Given our ongoing discussion of the cash crunch at the New York Times, we thought it would make sense to take a closer look at the company’s financial position. We realise this is esoteric stuff, but we and some of our friends at the company were curious, so here goes.
If you ignore the potential sale-value of the New York Times’s consolidated businesses (New York Times, Boston Globe, Regional papers), the company has a severely negative net worth. Specifically, it owes about $400 million more than it has. The majority of this money is owed in the next six months, moreover, so this is not some far-off concern.
NYTCo’s operations and debt-service payments are also now consuming more cash each quarter than the company generates. (The company borrowed an additional $25 million in Q3 to fund these losses). Unless NYTCo makes major cost cuts and/or sells or shuts down money-losing divisions, therefore, the picture will only get worse.
A company’s financial position can be divided into two periods: short-term (up to a year) and long-term (more than a year). Neither of these look good for NYTCo. (For the purposes of this analysis, we have ignored intangible assets like “goodwill”, which is essentially an accounting construct, and newsprint inventory, which is small in any case.)
THE SHORT TERM
What NYT Has (Short-Term):
- $46 million of cash
- $366 million owed to it by advertisers
Total: $412 million
What NYT Owes (Short-Term):
- $398 million of short-term debt (due in May)
- $161 million of accounts payable (newsprint, travel, etc.)
- $100 million of payroll (salaries)
- $159 million of other expenses
- $50 million owed on long-term debt and rent
Total: $865 million
Bottom Line: NYTCo owes $453 million more than it has.
Even excluding the $398 million debt payment due in May, the picture is discouraging: The company owes about $50 million more than it has. Since its operations are now burning cash, this picture will only get worse. Even if NYTCo is able to draw down its second $400 million credit line to meet the May debt payment, its short-term liquidity position will be severely negative.
THE LONG TERM
What NYT Has:
- $1.355 billion of buildings, real-estate, printing presses, trucks, technology
- $146 million of investments in joint ventures (Red Sox, etc.)
Total: $1.501 billion
What NYT Owes:
- $673 million of long-term debt
- $7 million of long-term rent
- $284 million of pension benefits
- $214 million of retiree healthcare and other benefits
- $290 million of other liabilities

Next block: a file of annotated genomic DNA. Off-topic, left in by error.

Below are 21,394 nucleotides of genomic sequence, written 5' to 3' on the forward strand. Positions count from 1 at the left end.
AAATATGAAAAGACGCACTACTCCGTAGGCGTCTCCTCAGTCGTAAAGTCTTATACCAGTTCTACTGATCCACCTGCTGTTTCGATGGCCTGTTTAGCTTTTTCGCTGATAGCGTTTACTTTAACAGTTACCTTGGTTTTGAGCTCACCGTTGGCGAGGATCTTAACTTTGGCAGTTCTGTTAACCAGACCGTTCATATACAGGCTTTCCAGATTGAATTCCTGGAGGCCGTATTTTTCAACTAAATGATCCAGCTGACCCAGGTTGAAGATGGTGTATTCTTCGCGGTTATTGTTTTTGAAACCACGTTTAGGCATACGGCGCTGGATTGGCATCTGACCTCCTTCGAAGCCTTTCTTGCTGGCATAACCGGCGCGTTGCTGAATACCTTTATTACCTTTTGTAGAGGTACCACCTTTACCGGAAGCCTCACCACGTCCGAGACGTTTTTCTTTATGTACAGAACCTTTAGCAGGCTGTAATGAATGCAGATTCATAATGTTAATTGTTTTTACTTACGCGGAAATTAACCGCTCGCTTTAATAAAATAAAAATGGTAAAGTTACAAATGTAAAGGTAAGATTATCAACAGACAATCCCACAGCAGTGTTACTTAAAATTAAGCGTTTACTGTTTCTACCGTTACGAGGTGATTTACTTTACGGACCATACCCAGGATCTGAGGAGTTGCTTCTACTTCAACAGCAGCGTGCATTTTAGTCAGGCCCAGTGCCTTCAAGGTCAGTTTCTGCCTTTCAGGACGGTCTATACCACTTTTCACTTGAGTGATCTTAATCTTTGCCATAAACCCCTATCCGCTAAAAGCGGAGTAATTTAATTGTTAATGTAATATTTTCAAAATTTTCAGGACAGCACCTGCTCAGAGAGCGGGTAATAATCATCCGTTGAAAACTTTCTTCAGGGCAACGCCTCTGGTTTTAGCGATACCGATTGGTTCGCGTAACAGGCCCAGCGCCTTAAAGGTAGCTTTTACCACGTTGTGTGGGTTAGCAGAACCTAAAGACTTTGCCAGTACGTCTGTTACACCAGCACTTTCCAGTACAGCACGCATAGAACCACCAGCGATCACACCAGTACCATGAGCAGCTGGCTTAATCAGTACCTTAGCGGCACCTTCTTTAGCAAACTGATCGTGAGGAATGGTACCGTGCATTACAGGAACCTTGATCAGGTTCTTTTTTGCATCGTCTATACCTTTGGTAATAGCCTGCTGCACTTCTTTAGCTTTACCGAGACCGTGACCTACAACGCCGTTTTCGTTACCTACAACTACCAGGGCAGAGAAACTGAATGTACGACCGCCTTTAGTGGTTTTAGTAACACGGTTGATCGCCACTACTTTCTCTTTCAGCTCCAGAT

Total: $1.468 billion
Bottom Line: Balance sheet carrying values can provide a very misleading picture of long-term asset values, especially for things like land and buildings, which may have appreciated (or depreciated) significantly. As a result, there may be significant embedded value in these assets. But assuming the NYT’s land, buildings, and joint-ventures are carried at something approaching market value, NYTCo has only about $33 million more than it owes.
When a company like NYTCo is healthy and generating cash, none of this really matters. The New York Times’s value isn’t in buildings or land–it’s in the value of the brand and ongoing business, which aren’t reflected on the balance sheet. Now that NYTCo has gotten itself in a financial pickle, however, the balance sheet and current cash flows matter a lot.
The NYT’s “current ratio”–current assets vs. current liabilities–is now about 1 to 2, which is horrible (In the next year, the company will be required to pay out more than twice as much value as it has on hand). For comparison, a robustly healthy company, such as Google, has a current ratio of 8 to 1. Even General Motors has a better current ratio than the NYT.
The NYT’s “coverage ratios”–EBITDA to interest payments–are also now alarmingly low: under 4 to 1 in Q3 ($44 million of EBITDA to $12 million of interest payments). These ratios are deteriorating each quarter. By Q1, they will likely turn negative.
The bottom line is that the New York Times will find it very difficult and/or expensive to borrow more money to meet its upcoming liabilities, even over the short term. Now that the stock has collapsed, moreover, it is not in a strong position to issue equity.
Thus, the company’s realistic options have been reduced to:
- Major cost cuts (including dividend)
- Large asset sales
- Sale of equity at fire sale price.
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